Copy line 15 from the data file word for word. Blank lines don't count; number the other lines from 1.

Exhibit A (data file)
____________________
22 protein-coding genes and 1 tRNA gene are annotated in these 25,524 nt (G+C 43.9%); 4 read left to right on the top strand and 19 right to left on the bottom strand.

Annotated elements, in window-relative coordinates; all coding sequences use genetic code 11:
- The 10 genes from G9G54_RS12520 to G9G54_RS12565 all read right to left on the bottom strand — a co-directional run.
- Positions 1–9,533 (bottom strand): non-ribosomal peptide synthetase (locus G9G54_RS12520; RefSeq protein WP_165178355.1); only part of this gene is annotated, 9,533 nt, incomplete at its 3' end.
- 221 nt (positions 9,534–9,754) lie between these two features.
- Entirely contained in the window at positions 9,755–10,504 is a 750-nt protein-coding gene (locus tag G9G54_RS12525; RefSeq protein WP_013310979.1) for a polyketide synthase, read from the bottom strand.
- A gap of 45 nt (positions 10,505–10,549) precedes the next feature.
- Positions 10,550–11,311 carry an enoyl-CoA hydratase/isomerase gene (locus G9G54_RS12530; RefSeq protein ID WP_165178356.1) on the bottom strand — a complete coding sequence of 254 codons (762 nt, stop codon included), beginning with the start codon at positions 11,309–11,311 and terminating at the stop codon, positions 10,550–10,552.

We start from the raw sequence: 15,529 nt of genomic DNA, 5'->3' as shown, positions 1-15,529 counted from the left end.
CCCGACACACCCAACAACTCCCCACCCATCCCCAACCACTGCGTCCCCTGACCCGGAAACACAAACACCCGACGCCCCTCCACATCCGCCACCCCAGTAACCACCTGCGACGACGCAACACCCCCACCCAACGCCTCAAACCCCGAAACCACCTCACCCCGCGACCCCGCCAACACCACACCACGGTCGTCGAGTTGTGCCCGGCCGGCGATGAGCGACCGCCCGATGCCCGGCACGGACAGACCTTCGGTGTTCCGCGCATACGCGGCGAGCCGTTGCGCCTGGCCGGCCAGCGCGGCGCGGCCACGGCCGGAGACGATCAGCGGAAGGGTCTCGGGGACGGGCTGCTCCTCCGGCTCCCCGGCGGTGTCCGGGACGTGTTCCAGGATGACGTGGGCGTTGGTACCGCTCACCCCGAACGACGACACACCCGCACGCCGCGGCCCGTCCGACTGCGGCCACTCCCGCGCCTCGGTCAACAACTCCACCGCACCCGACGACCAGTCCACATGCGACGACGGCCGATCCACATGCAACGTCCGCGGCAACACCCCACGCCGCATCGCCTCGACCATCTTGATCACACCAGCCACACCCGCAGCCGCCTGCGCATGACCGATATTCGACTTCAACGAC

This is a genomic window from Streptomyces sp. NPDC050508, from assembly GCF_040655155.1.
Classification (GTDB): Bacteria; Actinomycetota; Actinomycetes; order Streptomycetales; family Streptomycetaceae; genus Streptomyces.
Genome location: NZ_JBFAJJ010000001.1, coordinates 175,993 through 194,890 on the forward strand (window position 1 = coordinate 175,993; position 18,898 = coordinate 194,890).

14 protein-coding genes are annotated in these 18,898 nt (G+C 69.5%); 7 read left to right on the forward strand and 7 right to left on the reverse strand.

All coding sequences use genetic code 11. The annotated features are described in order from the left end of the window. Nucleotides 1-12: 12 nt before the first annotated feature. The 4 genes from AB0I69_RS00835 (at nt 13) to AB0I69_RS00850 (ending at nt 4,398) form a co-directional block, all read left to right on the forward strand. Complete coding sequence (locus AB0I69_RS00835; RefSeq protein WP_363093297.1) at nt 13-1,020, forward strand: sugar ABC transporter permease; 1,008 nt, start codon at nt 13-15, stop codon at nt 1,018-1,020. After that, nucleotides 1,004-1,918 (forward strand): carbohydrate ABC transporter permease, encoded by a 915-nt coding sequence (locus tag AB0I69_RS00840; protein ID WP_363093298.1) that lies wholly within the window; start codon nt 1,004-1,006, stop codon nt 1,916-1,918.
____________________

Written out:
All coding sequences use genetic code 11. The annotated features are described in order from the left end of the window. Nucleotides 1-12: 12 nt before the first annotated feature. The 4 genes from AB0I69_RS00835 (at nt 13) to AB0I69_RS00850 (ending at nt 4,398) form a co-directional block, all read left to right on the forward strand. Complete coding sequence (locus AB0I69_RS00835; RefSeq protein WP_363093297.1) at nt 13-1,020, forward strand: sugar ABC transporter permease; 1,008 nt, start codon at nt 13-15, stop codon at nt 1,018-1,020. After that, nucleotides 1,004-1,918 (forward strand): carbohydrate ABC transporter permease, encoded by a 915-nt coding sequence (locus tag AB0I69_RS00840; protein ID WP_363093298.1) that lies wholly within the window; start codon nt 1,004-1,006, stop codon nt 1,916-1,918.